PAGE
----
Love him or loathe him, it is hard to deny the impact that Elon Musk has had on transforming the auto industry. When Tesla speaks, it therefore pays to listen. While your author has sadly not had the chance to meet Elon, he was privileged recently to join a small group meeting with a senior executive from the business.
There are just two key debates that matter concerning the electric vehicle (EV) at present, according to Tesla: it’s all about capacity expansion and the cost of goods sold per vehicle. Have no doubt, EV adoption is growing: 20m vehicles had been sold globally by the end of June, compared to just 1m at the end of 2016. Growing customer acceptance, falling prices and a wider range of models (c60 by year-end and more than 250 by decade-end) could lead to over 50% of all passenger vehicle sales being electric by 2040, per Bloomberg New Energy Finance.
While forecasts such as these should be music to the ears of Tesla (and the general auto industry), the broader challenge, we were reminded, is how does the world build as much capacity as it needs to? Put simply, in the words of Tesla, “the supply chain is not ready.” Constructing EVs is non-trivial and requires many inputs including lithium, nickel, cathodes, anodes, and semiconductor chips. Further, the supply of such factors is often located far from the demand, creating additional complexities and costs. The recently passed US Inflation Reduction Act certainly goes some way to encouraging businesses to relocate production to America. However, Tesla highlighted that (even with its own gigafactory on US soil), the general gap between supply and demand was only getting “wider and wider.”
How the EV industry scales is also of critical importance. Tesla highlighted that in the history of auto production, the two major step changes to-date had been when Henry Ford expanded his company’s Model-T production process and when Toyota introduced the concept of lean manufacturing. Tesla hopes to drive a third revolution through “religiously” lowering the cost of goods sold per vehicle. EV architecture is “fundamentally different” to that of a combustion engine, potentially creating major cost advantages through ongoing design improvement and more efficient new factories. Its newest models are also explicitly designed to be battery-agnostic, meaning that reliance on any single provider is reduced.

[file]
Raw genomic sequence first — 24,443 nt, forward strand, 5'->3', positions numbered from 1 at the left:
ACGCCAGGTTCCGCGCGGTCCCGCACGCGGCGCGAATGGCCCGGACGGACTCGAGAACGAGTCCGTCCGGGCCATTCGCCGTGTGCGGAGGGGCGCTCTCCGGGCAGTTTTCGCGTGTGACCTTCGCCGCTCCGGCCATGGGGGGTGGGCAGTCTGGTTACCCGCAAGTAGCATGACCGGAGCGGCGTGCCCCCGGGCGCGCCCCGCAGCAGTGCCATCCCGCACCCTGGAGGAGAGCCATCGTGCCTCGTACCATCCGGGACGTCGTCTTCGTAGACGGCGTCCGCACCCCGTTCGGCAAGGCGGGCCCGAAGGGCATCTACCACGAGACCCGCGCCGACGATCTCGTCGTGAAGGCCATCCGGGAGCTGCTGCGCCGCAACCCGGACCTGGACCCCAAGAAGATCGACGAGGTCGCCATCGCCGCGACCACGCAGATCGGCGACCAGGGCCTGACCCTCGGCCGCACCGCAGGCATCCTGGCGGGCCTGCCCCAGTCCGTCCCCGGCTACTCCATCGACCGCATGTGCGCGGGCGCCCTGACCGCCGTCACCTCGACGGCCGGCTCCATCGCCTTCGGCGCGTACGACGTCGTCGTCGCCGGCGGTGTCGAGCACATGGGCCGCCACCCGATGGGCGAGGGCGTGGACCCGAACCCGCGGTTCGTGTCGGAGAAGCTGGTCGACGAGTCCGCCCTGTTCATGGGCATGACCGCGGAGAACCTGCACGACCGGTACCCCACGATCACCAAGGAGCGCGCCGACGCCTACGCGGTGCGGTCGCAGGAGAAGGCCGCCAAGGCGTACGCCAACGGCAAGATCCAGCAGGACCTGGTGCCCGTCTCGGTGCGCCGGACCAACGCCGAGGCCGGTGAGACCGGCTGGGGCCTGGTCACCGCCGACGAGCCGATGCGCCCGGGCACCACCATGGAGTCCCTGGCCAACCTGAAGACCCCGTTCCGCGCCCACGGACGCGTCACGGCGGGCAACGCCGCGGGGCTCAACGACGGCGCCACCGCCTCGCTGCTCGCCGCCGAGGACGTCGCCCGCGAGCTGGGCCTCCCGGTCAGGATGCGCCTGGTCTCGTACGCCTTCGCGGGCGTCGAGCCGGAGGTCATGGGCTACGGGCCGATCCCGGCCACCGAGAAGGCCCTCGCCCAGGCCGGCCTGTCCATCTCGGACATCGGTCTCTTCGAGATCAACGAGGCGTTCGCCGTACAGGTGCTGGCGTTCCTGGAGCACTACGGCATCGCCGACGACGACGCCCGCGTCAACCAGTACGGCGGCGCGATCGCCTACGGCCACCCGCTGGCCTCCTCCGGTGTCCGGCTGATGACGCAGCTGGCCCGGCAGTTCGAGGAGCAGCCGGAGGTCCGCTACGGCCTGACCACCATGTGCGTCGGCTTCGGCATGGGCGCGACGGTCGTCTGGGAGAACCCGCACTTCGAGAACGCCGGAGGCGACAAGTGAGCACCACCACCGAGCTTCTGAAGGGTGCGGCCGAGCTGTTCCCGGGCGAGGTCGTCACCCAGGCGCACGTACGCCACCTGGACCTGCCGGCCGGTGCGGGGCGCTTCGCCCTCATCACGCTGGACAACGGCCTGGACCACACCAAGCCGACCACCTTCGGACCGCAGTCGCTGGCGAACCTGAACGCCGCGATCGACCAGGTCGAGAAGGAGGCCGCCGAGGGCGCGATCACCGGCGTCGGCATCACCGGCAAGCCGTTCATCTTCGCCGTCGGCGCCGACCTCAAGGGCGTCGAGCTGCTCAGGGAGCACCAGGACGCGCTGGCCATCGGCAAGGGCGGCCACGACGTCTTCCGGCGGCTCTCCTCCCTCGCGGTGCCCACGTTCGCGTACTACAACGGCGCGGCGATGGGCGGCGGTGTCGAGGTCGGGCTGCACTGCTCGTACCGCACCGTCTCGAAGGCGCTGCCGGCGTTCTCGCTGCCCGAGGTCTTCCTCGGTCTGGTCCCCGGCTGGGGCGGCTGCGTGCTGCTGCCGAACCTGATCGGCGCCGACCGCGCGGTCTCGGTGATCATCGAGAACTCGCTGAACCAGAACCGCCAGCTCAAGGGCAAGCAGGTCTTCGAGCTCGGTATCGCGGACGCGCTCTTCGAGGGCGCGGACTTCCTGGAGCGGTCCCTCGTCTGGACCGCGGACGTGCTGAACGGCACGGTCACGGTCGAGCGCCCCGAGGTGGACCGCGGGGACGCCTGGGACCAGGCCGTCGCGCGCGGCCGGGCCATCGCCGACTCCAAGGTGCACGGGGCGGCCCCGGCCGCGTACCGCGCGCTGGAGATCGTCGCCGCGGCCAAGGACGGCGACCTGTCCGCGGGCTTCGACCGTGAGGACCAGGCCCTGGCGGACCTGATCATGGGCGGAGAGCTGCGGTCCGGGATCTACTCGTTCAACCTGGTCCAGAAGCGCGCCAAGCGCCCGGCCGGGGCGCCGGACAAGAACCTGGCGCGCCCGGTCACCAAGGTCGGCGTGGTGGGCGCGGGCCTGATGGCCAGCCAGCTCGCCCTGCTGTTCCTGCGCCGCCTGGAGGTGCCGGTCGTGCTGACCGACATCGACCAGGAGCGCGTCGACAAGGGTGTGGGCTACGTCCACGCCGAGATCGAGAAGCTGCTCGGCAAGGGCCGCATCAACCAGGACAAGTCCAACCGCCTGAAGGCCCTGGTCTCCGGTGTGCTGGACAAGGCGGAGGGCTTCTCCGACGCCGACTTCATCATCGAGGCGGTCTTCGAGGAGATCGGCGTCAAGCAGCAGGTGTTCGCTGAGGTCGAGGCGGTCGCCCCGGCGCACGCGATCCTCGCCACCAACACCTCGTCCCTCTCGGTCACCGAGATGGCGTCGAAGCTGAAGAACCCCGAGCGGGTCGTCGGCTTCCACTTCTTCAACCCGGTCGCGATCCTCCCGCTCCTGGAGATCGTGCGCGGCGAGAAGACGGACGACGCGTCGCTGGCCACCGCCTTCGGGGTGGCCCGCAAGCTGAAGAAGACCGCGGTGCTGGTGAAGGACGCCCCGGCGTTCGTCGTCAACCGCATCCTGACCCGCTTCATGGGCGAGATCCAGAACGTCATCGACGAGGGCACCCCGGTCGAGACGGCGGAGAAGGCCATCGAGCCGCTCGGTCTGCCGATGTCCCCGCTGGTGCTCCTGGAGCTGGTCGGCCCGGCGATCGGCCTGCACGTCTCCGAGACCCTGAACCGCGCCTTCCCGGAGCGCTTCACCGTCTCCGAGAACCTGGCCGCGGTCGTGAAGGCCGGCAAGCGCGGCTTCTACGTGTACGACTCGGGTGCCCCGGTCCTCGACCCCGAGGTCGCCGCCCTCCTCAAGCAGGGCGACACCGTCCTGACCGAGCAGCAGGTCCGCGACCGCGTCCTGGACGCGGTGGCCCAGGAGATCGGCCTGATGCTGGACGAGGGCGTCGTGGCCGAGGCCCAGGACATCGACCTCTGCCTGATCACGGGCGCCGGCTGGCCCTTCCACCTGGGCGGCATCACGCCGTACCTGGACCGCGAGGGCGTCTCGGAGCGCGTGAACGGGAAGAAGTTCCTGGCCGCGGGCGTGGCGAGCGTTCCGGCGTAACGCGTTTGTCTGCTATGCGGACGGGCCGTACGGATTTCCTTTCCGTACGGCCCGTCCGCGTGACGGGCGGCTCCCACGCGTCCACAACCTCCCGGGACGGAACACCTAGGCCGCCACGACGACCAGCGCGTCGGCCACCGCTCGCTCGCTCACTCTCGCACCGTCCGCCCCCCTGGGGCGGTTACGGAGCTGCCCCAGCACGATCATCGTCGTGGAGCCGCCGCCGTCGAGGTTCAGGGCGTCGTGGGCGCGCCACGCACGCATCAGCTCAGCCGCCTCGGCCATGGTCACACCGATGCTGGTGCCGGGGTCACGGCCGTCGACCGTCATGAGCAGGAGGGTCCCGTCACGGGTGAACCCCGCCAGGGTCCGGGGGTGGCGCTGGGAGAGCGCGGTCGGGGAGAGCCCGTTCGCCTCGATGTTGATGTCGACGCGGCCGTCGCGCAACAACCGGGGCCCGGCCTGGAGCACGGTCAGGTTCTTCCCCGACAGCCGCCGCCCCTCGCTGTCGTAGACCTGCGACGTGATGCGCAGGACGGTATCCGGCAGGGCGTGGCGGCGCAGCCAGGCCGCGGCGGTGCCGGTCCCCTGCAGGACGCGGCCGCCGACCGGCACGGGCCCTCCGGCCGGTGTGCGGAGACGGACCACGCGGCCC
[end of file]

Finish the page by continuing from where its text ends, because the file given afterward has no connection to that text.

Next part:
The road ahead for the broad electric vehicle ecosystem looks to be an exciting one, where much value should accrue to the best-positioned players. Although we have no specific view on Tesla, it is hard not to be impressed by both their near-term positioning and longer-term vision. Even if not all readers may agree, watch this space for developments in respect of vehicles with increasing self-driving capabilities. Further, robo-taxis will also “become a necessity over time", per Tesla. Whether these occur over a one-year or ten-year horizon, of course, currently remains to be seen.
The above does not constitute investment advice and is the sole opinion of the author at the time of publication. Past performance is no guide to future performance and the value of investments and income from them can fall as well as rise.
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